What is Financial Planning?
Financial planning is much more than just saving and investing. It is a systematic way to assess the current household financial health. It also includes projecting the growth and possibly, later on, depletion of assets. During the financial planning process, our financial planners do a comprehensive review of a client’s situation. First, we study their balance sheet of assets and liabilities. Then we run modelling scenarios to project income through retirement under different conditions. We also tweak multiple variables including income assumptions, expenses, investment returns, any inheritance, any donations, etc. Similar to what businesses do, it includes forecasting a household’s income statement and cash-flow.
Financial Plan: Components
A financial plan should include some or all of the following components:
- Balance Sheet Projections (Assets and Liabilities – Net Worth)
- Cash Flow Projections
- Retirement Planning
- Special Goals (like college, charity)
- Family Security and Insurance Requirements
- Tax Minimization (Tax Planning)
- Wealth Transition / Estate Planning
- Business Succession Planning
Financial Planning: Net Worth Projections and Future Cash Flow
To do this our financial planners work with clients to understand and estimate future input factors (i.e. expectation of inheritance, large expenditures such as a vacation home, charitable giving). We run projections into the future to demonstrate potential future net worth. Additionally, we can run multiple scenarios to illustrate how changes to the model inputs can alter future wealth. We do this repeatedly over time – updating with the most current information and projections.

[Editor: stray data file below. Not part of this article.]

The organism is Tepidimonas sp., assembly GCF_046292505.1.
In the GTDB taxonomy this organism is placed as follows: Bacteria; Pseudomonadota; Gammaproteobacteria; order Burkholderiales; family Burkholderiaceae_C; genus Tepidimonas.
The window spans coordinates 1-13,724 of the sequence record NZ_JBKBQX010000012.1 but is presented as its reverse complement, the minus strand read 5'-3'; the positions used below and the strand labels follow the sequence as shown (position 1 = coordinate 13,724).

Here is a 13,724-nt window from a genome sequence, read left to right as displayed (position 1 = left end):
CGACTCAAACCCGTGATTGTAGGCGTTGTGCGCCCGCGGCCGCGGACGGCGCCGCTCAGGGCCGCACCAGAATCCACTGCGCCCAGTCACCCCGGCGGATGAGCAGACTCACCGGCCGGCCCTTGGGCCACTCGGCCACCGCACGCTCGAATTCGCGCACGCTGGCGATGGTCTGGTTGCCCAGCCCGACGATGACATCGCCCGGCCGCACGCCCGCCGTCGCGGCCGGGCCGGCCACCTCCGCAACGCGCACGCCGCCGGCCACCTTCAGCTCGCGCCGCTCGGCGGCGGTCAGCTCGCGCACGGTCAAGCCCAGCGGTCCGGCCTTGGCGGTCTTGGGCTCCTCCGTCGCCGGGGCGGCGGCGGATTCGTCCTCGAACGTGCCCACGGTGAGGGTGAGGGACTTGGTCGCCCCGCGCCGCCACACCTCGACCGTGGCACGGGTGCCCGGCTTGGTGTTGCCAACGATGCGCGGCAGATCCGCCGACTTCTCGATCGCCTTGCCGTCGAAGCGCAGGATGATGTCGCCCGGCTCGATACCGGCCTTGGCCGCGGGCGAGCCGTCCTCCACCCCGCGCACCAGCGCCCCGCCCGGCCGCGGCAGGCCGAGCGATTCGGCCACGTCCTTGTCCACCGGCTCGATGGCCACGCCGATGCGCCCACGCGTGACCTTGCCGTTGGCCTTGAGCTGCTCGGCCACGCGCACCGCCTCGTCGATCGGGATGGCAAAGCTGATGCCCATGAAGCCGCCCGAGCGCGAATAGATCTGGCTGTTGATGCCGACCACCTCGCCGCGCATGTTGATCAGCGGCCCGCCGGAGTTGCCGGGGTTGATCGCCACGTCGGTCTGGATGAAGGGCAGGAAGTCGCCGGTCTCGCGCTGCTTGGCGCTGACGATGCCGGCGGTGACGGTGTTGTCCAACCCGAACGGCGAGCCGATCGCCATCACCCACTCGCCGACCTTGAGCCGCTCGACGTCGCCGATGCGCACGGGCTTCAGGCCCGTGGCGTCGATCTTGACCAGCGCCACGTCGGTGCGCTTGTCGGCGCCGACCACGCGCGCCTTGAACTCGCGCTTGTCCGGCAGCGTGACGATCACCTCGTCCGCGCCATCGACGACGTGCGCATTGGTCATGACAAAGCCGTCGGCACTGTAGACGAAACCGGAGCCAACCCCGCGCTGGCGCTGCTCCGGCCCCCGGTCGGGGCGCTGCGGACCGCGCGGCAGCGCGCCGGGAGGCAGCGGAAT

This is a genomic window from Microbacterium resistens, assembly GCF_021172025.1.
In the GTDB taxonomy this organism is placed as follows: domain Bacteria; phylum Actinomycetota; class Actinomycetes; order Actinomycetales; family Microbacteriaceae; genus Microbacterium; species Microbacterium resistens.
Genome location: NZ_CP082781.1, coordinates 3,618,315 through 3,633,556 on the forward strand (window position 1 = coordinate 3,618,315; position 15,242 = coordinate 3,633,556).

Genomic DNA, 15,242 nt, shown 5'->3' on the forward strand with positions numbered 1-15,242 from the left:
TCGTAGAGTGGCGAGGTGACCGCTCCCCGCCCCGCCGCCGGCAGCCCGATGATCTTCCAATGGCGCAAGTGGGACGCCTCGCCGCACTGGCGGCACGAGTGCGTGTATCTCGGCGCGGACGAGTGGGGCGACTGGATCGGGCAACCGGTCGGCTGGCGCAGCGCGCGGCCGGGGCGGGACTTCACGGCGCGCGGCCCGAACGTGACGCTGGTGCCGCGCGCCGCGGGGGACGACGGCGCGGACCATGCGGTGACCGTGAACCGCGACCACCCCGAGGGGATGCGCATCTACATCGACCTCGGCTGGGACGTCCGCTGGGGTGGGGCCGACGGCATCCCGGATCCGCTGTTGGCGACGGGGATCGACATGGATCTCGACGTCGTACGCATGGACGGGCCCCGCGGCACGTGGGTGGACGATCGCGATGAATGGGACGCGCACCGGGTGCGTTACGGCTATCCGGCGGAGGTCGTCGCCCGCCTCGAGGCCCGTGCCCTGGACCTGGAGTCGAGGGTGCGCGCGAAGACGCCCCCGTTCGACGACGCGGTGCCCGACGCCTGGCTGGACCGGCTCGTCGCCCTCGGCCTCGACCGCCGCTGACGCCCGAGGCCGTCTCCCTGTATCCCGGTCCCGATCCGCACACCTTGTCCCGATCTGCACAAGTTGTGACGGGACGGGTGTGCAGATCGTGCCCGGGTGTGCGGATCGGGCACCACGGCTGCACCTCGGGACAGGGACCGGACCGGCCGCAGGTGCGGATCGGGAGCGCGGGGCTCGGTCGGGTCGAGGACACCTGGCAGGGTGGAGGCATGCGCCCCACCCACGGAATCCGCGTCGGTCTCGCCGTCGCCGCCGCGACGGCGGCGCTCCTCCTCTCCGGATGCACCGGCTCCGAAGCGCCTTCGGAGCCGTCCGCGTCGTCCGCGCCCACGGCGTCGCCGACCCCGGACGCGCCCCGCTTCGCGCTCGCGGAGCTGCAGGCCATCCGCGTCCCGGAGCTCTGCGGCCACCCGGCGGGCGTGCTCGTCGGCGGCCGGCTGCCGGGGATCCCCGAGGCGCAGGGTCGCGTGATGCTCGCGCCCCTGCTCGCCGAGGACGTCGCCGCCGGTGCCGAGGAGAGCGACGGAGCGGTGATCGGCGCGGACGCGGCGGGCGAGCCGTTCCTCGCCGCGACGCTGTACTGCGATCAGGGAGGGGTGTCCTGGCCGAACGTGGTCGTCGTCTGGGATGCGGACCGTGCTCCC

Financial Planning: Family Security
One of the top priorities in financial planning is protecting your family against devastating financial risks that result from accidents, premature death, disability, illness, significant property loss, and liability claims. It is natural for us to avoid thinking about the bad things that might happen. But bad things do happen. You cannot predict them but you can make sure you are properly protected financially if they should happen to you or your family.
Financial Planning: Special Goals
In our client financial plans our financial planners include planning for special goals, such as college, cottage/cabin, or other such special goals.
Financial Planning: Charitable Giving
It is so rewarding to give back to the causes you feel strongly about. If you have surplus assets, you may wish to make charitable donations. Many individuals include a component of planned giving within their estate planning. If you would like to make donations before your death, donating stocks in one method to minimize the tax impact. Capital gains taxes are exempt from tax – you save on the capital gains tax.
Financial Planning: Retirement Planning